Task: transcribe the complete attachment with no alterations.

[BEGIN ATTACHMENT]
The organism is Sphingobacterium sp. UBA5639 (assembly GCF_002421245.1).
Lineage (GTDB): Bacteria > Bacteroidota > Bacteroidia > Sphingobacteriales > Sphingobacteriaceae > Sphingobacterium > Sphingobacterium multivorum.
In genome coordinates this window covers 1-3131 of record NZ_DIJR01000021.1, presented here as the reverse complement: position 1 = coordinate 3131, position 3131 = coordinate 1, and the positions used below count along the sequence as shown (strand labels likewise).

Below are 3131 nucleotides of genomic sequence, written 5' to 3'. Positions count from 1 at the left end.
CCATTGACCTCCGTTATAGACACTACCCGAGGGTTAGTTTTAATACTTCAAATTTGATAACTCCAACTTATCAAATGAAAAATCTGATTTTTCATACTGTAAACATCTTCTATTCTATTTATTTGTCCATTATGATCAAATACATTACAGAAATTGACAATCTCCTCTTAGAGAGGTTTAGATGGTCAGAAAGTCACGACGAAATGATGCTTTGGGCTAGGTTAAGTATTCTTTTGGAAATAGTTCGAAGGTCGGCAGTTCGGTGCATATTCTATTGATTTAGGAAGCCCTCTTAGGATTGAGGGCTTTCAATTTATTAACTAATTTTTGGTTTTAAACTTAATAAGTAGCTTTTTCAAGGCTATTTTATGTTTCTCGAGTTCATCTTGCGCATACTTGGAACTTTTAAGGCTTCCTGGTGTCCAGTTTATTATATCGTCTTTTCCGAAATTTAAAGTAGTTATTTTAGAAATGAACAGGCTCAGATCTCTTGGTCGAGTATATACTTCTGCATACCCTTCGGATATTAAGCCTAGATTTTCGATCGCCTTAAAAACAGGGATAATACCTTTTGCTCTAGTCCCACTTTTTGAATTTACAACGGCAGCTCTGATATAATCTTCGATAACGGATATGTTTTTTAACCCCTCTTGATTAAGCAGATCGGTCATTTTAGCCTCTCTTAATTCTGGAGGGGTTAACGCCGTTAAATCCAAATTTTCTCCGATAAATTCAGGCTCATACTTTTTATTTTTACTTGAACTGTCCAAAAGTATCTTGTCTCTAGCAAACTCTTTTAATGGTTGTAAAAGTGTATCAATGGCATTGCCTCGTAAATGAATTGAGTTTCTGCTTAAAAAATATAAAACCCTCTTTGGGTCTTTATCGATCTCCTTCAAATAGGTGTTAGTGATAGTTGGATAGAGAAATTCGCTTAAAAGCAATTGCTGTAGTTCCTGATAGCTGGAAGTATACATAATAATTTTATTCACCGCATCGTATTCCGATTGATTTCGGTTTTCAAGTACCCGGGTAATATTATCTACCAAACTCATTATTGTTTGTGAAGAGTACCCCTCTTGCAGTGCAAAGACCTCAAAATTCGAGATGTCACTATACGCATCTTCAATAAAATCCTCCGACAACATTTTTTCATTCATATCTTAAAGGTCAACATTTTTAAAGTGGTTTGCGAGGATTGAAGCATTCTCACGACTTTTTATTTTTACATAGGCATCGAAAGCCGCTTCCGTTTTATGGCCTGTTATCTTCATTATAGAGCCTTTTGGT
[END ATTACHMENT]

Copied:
The organism is Sphingobacterium sp. UBA5639 (assembly GCF_002421245.1).
Lineage (GTDB): Bacteria > Bacteroidota > Bacteroidia > Sphingobacteriales > Sphingobacteriaceae > Sphingobacterium > Sphingobacterium multivorum.
In genome coordinates this window covers 1-3131 of record NZ_DIJR01000021.1, presented here as the reverse complement: position 1 = coordinate 3131, position 3131 = coordinate 1, and the positions used below count along the sequence as shown (strand labels likewise).

Below are 3131 nucleotides of genomic sequence, written 5' to 3'. Positions count from 1 at the left end.
CCATTGACCTCCGTTATAGACACTACCCGAGGGTTAGTTTTAATACTTCAAATTTGATAACTCCAACTTATCAAATGAAAAATCTGATTTTTCATACTGTAAACATCTTCTATTCTATTTATTTGTCCATTATGATCAAATACATTACAGAAATTGACAATCTCCTCTTAGAGAGGTTTAGATGGTCAGAAAGTCACGACGAAATGATGCTTTGGGCTAGGTTAAGTATTCTTTTGGAAATAGTTCGAAGGTCGGCAGTTCGGTGCATATTCTATTGATTTAGGAAGCCCTCTTAGGATTGAGGGCTTTCAATTTATTAACTAATTTTTGGTTTTAAACTTAATAAGTAGCTTTTTCAAGGCTATTTTATGTTTCTCGAGTTCATCTTGCGCATACTTGGAACTTTTAAGGCTTCCTGGTGTCCAGTTTATTATATCGTCTTTTCCGAAATTTAAAGTAGTTATTTTAGAAATGAACAGGCTCAGATCTCTTGGTCGAGTATATACTTCTGCATACCCTTCGGATATTAAGCCTAGATTTTCGATCGCCTTAAAAACAGGGATAATACCTTTTGCTCTAGTCCCACTTTTTGAATTTACAACGGCAGCTCTGATATAATCTTCGATAACGGATATGTTTTTTAACCCCTCTTGATTAAGCAGATCGGTCATTTTAGCCTCTCTTAATTCTGGAGGGGTTAACGCCGTTAAATCCAAATTTTCTCCGATAAATTCAGGCTCATACTTTTTATTTTTACTTGAACTGTCCAAAAGTATCTTGTCTCTAGCAAACTCTTTTAATGGTTGTAAAAGTGTATCAATGGCATTGCCTCGTAAATGAATTGAGTTTCTGCTTAAAAAATATAAAACCCTCTTTGGGTCTTTATCGATCTCCTTCAAATAGGTGTTAGTGATAGTTGGATAGAGAAATTCGCTTAAAAGCAATTGCTGTAGTTCCTGATAGCTGGAAGTATACATAATAATTTTATTCACCGCATCGTATTCCGATTGATTTCGGTTTTCAAGTACCCGGGTAATATTATCTACCAAACTCATTATTGTTTGTGAAGAGTACCCCTCTTGCAGTGCAAAGACCTCAAAATTCGAGATGTCACTATACGCATCTTCAATAAAATCCTCCGACAACATTTTTTCATTCATATCTTAAAGGTCAACATTTTTAAAGTGGTTTGCGAGGATTGAAGCATTCTCACGACTTTTTATTTTTACATAGGCATCGAAAGCCGCTTCCGTTTTATGGCCTGTTATCTTCATTATAGAGCCTTTTGGT